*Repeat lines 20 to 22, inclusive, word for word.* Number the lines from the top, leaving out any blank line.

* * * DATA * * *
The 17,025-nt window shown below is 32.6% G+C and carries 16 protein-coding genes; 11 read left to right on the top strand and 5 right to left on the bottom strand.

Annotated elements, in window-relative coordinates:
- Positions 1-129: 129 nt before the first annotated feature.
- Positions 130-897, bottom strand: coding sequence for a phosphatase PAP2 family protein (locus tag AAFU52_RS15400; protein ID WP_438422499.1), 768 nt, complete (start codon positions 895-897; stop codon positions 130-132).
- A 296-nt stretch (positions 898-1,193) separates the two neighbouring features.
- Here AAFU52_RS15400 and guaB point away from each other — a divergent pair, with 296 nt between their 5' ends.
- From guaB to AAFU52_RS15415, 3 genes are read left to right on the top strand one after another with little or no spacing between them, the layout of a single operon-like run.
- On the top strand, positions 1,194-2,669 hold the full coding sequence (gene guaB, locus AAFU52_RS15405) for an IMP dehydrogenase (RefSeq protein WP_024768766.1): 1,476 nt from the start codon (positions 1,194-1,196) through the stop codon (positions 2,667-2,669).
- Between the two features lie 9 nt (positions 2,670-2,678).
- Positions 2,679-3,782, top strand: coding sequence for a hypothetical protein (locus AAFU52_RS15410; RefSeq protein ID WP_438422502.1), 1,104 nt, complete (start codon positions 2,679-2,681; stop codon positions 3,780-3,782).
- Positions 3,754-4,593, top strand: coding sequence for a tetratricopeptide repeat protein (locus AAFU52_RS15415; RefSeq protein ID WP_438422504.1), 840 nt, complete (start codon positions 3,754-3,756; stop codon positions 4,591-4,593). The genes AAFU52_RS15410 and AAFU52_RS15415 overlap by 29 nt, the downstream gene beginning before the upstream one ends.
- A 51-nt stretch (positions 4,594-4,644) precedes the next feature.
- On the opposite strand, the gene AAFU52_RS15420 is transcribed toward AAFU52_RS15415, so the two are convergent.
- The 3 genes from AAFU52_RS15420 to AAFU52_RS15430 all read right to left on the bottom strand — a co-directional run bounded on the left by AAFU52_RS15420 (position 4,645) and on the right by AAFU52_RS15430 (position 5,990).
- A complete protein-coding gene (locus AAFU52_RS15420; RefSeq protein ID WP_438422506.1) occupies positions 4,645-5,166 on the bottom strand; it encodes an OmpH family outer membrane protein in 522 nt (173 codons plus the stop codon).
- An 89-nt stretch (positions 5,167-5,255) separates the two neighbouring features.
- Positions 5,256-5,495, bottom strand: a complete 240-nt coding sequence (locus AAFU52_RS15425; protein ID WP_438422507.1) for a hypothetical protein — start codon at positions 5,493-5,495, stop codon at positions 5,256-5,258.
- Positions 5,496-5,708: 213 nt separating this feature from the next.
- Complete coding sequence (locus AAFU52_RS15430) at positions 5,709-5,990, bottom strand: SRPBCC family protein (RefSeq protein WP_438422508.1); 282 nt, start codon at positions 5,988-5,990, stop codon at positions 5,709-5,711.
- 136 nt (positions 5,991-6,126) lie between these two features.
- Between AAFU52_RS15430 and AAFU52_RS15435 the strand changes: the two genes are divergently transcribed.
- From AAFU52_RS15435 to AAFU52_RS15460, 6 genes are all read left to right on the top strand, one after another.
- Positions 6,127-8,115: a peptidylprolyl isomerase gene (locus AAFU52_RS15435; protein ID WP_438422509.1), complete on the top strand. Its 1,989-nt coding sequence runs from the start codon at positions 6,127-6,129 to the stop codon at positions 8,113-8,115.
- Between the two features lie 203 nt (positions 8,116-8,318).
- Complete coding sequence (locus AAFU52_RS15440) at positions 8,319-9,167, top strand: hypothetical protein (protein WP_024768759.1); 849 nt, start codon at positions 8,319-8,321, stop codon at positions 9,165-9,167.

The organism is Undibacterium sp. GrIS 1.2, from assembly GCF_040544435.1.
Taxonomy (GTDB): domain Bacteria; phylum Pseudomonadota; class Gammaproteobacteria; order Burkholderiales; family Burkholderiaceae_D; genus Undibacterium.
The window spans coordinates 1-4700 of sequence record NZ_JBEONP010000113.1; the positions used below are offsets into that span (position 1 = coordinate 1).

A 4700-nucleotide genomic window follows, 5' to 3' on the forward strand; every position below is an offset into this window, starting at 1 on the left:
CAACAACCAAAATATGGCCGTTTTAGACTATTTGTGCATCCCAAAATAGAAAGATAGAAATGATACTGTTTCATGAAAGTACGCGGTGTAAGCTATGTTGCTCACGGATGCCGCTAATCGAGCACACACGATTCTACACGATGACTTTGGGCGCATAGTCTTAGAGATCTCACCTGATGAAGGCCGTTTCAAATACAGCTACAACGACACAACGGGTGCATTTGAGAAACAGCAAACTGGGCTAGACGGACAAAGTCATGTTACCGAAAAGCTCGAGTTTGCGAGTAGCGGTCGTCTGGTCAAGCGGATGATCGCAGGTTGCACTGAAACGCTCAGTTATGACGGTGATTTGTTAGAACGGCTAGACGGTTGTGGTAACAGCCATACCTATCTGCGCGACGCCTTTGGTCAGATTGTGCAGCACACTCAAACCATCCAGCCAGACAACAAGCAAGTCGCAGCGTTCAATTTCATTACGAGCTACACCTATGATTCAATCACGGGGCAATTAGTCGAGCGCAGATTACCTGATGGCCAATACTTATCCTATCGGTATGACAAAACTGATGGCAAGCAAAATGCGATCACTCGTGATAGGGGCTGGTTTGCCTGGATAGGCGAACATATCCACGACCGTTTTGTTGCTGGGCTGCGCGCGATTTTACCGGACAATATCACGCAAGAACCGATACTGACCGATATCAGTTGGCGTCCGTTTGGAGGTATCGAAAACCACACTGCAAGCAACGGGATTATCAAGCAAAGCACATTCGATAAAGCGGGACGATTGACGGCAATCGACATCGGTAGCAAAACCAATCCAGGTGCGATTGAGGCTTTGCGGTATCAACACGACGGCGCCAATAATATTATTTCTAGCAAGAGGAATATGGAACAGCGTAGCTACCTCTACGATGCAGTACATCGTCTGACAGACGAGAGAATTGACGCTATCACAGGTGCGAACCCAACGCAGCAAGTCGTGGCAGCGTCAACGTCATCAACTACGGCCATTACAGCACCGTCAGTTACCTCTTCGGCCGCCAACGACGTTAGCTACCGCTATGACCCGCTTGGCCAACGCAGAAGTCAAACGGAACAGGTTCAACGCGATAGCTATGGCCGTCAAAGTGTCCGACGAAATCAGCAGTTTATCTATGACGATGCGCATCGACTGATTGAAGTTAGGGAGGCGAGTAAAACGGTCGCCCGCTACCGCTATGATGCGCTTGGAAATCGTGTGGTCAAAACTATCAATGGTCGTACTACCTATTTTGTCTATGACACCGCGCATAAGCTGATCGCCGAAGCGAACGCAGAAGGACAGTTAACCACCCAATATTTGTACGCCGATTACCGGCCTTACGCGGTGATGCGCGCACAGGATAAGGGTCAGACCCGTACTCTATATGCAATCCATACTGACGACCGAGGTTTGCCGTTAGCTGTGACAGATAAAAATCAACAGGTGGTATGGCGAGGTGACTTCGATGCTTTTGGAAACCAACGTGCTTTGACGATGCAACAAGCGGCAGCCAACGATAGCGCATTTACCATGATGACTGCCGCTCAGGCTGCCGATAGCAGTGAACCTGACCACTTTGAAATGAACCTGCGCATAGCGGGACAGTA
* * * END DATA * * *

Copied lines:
- 136 nt (positions 5,991-6,126) lie between these two features.
- Between AAFU52_RS15430 and AAFU52_RS15435 the strand changes: the two genes are divergently transcribed.
- From AAFU52_RS15435 to AAFU52_RS15460, 6 genes are all read left to right on the top strand, one after another.